Volt-Face for GM

by Richard T. Stuebi

Fascinating article in this month’s Atlantic profiling the herculean efforts apparently being undertaken by General Motors (NYSE: GM) to launch its plug-in hybrid vehicle, the Chevy Volt, by the incredibly ambitious deadline of 2010.

I took away the following thoughts from the article:

1. GM seems to actually recognize that they really didn’t give it the full college try with their previous electric vehicle work, the EV1 program, whose demise was profiled so blisteringly in the documentary, Who Killed the Electric Car?.

2. While GM is using the Volt program as a way to reinvent and redefine itself as a nimble company responsive to customer preferences, it must be noted that GM tried this with the new Saturn line twenty years ago too — and look where GM is now.

3. Bob Lutz — the GM Vice Chairman who is on record for stating his opinion that global warming is a “total crock of s**t” — is the key person within the kingdom who seized on the need for the Volt, being amazed at the gall of tiny start-up Tesla Motors daring to build an electric vehicle.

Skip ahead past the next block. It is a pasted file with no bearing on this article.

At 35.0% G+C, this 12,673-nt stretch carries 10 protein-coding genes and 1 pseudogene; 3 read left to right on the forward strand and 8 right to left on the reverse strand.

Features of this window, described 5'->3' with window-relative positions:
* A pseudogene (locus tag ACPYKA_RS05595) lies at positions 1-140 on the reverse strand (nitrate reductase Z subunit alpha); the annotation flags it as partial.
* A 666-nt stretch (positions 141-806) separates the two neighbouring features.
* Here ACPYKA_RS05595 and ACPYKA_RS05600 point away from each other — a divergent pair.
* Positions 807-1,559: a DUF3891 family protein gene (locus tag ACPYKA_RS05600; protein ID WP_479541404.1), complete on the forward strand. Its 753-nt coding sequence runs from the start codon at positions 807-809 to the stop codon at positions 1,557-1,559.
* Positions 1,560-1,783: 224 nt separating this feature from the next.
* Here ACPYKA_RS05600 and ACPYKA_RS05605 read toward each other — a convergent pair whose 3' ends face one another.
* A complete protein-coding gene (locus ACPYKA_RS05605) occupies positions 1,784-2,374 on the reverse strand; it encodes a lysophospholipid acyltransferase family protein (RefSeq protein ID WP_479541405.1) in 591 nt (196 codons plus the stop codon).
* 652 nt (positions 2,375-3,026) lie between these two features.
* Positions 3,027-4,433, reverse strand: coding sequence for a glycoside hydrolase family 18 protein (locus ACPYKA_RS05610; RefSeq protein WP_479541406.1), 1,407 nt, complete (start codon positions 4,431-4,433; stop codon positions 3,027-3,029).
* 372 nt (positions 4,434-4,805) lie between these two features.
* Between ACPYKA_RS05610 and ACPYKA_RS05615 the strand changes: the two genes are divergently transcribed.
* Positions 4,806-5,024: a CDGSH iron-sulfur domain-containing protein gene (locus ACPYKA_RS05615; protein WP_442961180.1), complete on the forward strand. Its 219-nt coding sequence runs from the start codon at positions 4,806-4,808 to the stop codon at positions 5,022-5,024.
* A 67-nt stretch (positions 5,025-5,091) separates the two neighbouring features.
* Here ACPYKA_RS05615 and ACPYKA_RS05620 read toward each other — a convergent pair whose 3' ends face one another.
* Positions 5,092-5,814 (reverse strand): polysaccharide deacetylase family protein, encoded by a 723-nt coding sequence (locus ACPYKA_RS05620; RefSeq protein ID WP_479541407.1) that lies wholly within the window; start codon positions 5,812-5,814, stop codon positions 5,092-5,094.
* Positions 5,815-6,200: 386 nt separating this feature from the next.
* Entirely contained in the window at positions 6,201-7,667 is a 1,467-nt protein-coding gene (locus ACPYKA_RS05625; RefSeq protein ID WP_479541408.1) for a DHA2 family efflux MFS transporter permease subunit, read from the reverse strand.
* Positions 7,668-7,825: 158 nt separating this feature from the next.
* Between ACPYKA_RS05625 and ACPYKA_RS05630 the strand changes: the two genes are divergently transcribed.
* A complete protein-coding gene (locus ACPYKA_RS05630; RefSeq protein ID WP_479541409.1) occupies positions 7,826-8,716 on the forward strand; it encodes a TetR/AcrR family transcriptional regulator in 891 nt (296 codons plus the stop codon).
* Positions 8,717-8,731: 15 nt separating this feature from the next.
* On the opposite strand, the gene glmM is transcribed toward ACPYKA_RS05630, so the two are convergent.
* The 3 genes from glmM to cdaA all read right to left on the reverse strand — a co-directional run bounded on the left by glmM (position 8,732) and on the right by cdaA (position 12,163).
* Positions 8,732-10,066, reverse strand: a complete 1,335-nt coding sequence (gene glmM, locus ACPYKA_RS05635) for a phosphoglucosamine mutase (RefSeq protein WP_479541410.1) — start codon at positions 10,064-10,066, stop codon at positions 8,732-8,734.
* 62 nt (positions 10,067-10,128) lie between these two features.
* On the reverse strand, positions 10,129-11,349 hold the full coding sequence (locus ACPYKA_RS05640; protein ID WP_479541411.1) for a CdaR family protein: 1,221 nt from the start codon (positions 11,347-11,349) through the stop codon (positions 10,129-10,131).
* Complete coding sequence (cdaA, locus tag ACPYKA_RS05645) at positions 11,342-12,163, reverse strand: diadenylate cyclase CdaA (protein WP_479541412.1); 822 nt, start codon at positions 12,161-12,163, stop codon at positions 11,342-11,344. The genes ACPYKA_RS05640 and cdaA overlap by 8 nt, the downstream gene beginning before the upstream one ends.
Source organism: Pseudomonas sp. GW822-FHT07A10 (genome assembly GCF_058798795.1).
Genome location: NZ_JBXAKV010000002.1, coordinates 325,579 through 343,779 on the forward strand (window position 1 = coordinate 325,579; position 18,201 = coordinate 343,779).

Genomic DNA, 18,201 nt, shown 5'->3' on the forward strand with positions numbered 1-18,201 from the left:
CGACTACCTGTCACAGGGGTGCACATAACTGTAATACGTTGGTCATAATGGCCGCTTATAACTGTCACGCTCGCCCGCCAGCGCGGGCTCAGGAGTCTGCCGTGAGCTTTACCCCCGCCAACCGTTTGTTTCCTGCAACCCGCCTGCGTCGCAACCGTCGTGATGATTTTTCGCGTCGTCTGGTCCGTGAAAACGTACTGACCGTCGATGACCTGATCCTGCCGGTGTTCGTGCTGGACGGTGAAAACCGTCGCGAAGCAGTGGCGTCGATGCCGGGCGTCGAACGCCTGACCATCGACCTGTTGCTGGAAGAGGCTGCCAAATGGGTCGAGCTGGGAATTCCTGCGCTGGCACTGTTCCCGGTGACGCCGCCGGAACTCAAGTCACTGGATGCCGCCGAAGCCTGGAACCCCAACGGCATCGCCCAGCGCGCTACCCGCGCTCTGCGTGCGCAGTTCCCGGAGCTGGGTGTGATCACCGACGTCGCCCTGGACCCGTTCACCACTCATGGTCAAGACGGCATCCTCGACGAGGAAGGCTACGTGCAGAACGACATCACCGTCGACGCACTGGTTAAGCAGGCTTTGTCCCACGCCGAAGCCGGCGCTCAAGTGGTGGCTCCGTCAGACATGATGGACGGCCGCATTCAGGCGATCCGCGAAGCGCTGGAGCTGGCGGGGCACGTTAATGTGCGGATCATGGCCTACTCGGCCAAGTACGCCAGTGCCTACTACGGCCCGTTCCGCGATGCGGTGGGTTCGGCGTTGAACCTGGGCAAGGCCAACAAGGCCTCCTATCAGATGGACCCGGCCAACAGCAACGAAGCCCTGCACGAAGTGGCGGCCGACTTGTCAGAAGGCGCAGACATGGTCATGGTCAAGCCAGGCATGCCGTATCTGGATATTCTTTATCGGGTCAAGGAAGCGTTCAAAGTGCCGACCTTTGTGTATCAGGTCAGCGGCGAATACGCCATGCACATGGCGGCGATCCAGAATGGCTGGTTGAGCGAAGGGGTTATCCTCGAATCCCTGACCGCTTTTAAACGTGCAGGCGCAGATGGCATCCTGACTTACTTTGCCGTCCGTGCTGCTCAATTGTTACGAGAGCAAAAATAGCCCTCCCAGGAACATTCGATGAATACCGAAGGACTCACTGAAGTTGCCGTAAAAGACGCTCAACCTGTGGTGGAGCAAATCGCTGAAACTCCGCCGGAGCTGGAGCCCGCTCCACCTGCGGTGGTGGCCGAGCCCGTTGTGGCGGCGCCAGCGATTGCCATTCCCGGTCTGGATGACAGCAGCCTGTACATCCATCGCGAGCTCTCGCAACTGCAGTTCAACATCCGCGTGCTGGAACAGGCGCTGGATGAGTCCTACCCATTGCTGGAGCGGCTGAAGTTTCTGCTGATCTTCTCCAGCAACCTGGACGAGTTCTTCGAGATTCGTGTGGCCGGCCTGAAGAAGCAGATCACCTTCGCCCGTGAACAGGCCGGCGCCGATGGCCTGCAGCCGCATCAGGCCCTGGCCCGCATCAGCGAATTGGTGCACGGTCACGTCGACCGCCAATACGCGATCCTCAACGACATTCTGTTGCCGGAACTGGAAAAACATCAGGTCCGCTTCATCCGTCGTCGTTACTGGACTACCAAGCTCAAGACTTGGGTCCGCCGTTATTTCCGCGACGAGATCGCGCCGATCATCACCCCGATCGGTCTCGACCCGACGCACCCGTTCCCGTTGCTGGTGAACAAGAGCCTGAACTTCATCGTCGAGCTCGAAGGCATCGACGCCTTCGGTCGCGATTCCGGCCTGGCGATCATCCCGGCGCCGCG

4. GM is being pretty gutsy by deciding to house the Volt within its core brand — Chevrolet — rather than insulate it in its own brand in case the project/car failed.

5. The Volt program appears to be pretty much “open source”, allowing the public in to see its progress. My guess is that this is to better manage the public’s expectations along the way, minimizing the potential for any bad surprises.

6. The project was launched without a business plan or any marketing/cost projections — no doubt from the huge public frenzy spawned by the concept car’s unveiling just 18 months ago in January 2007 — and still seems to run under a “damn-the-torpedos” philosophy, almost akin to NASA’s Apollo program of the 1960’s.

Within a couple of years, we’ll see what ultimately emerges from the Volt program, but no-one can doubt its audacity — which is a word I thought I’d never use in connection with GM.

Richard T. Stuebi is the BP Fellow for Energy and Environmental Advancement at The Cleveland Foundation, and is also the Founder and President of NextWave Energy, Inc.

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